Printing Your Own Laser Ceramic Decals

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Recently one of my good friends, Bethany, has been helping me figure out how to make, apply, and fire decals to my ceramics. She’s been using this process for a long time and has been very helpful and patient as I pester her. Check out (and buy!) her work here: https://www.etsy.com/shop/stanleychesteralbert. Thank you, Bethany!

The neat thing about this process is being able to print any black and white image you want (as long as you own the rights to it or it is in the public domain, of course). So, it would be easy to customize a mug, say, with a person’s photo or name or maybe even a phrase they are known for saying. Mine might read: “Where are you and what are you doing?” I like to open emails that way. Anyway, the photos I used as decals above are some I took on my phone and manipulated using Photoshop. The heart on the cup is a string of text I made on one of the other Adobe programs.

Last week, someone posted on a ceramics message board questions very similar to ones I had when first starting this process. I’ve decided to compile what I’ve learned so far into this post. Maybe it can help you. Links to a couple of other good resources are listed at the bottom of the post.

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What I am using for this process

Printer: HP 1022. I bought mine used on Amazon. Bethany finds hers on Craigslist.

Laser cartridge: 12A (Brand new – there are questions about new vs. old cartridges on forums with some saying new ones don’t work. Mine is working fine.)

Paper: BelDecal laser waterslide paper, white backing, clear film. When I called, they gave me a firing program that was totally absurd – it involved my firing an empty kiln to cone 017, then opening the hot kiln, sticking my work in, closing the lid, and soaking it for an hour. Sorry, not happening. I’ll list my firing program below. As always, TEST TEST TEST. Just because this works for me doesn’t mean it will work for you, your clay/glazes, kiln, etc. Tinkering might be necessary.

Glazes:

Porcelain cup = Shaner’s Clear with colorants (cone 10).

Tiles = Deb’s Clear (cone 04).

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Firing cycle (all in Fahrenheit, * denotes degrees):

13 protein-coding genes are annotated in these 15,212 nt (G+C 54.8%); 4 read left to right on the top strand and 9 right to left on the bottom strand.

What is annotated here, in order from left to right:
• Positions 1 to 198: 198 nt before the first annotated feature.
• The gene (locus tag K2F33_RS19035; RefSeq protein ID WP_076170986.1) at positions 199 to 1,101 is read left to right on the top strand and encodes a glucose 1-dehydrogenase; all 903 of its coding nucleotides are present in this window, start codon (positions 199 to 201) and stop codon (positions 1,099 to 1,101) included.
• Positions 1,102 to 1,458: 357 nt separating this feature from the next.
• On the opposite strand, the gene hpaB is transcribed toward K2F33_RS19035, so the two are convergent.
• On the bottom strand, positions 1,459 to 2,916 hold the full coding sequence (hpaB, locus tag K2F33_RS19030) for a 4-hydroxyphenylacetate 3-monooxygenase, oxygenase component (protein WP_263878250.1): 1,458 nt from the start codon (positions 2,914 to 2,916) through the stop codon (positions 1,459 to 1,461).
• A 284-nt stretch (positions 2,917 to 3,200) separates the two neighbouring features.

Apply decals to a clean, already glaze-fired surface. Smooth out all bubbles. Dry at least 24 hours.

5 segments–

1) 200*/220* HOLD 20 minutes [lid cracked 1/2 inch, peeps out]

2) 100*/500* HOLD 15 minutes

[somewhere in the 600* range, close lid]

3) 180*/1000* NO HOLD

[somewhere in the 900-1200* range, put peeps in]

4) 125*/1200* NO HOLD

5) [for earthenware] 200*/1770* HOLD 15 minutes 

OR, 5) [for high fired ware] 200*/1945* HOLD 15 minutes

Approximately 11-12 hour cycle. Very stinky around 400 degrees. Vent if possible, or vacate the area during the firing. TEST TEST TEST.

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Here is my first decal test page, and one of the original photos. You’ll notice that though the decals print jet black, they fire brown. That is because you are burning out basically everything in the decal/toner except the iron oxide, which ends up being brown. To make the decals permanent, you need to apply them to a glazed surface. If you fire to the right temp for your particular glazes (this might be different than mine), the iron will sink into the glaze and become permanent. Cram as much as you can onto the page – you only need enough room to cut around them, and the paper isn’t cheap!

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Laser decals on a porcelain cup and earthenware tiles. Ghosting on the tiles is from firing an original layer of decals to cone 04 (same temperature as the glaze maturation) and then refiring to cone 08 with a new decal in an offset position.

 

More resources:

http://lindaarbuckle.com/handouts/laser-decals-for-ceramics.pdf

http://rothshank.com/justins-work/decal-resources/

Garden time!

Today I added to my little “garden” at the studio. Because I live in a largish apartment complex I can’t have a backyard garden. Hence the taking over of the studio railings. I’ve been looking all over for planters that can hang off round railings – most are designed for window ledges or rectangular deck railings. Today I found this set at Home Depot. They come with self-locking metal strips that you can bend around a railing of any shape (and almost any size… I had about 10″ extra on each of the attachment points). They are called “Fiskars hanging garden system,” and they were $19.98 per set of three baskets. I hung the baskets side by side so as to not block the sun, but they also interlock, so you have the option of hanging them vertically too.
I think they’re great. I’ve been sketching out contraptions to solve this very problem, and this design is head and shoulders above anything I’ve been dreaming up!
Here are some pics. I planted green beans, sweet peas, tomatoes (thanks for the plants, Nancy!), bell peppers, and cayenne peppers in these new planters. I had already planted strawberries and Brussels sprouts in my Topsy-turvy strawberry planter. The BS (ha!) are doing much better than the strawberries.

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Studio garden

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Brussels sprouts are taking over the strawberry planter

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My one and only ripe strawberry so far!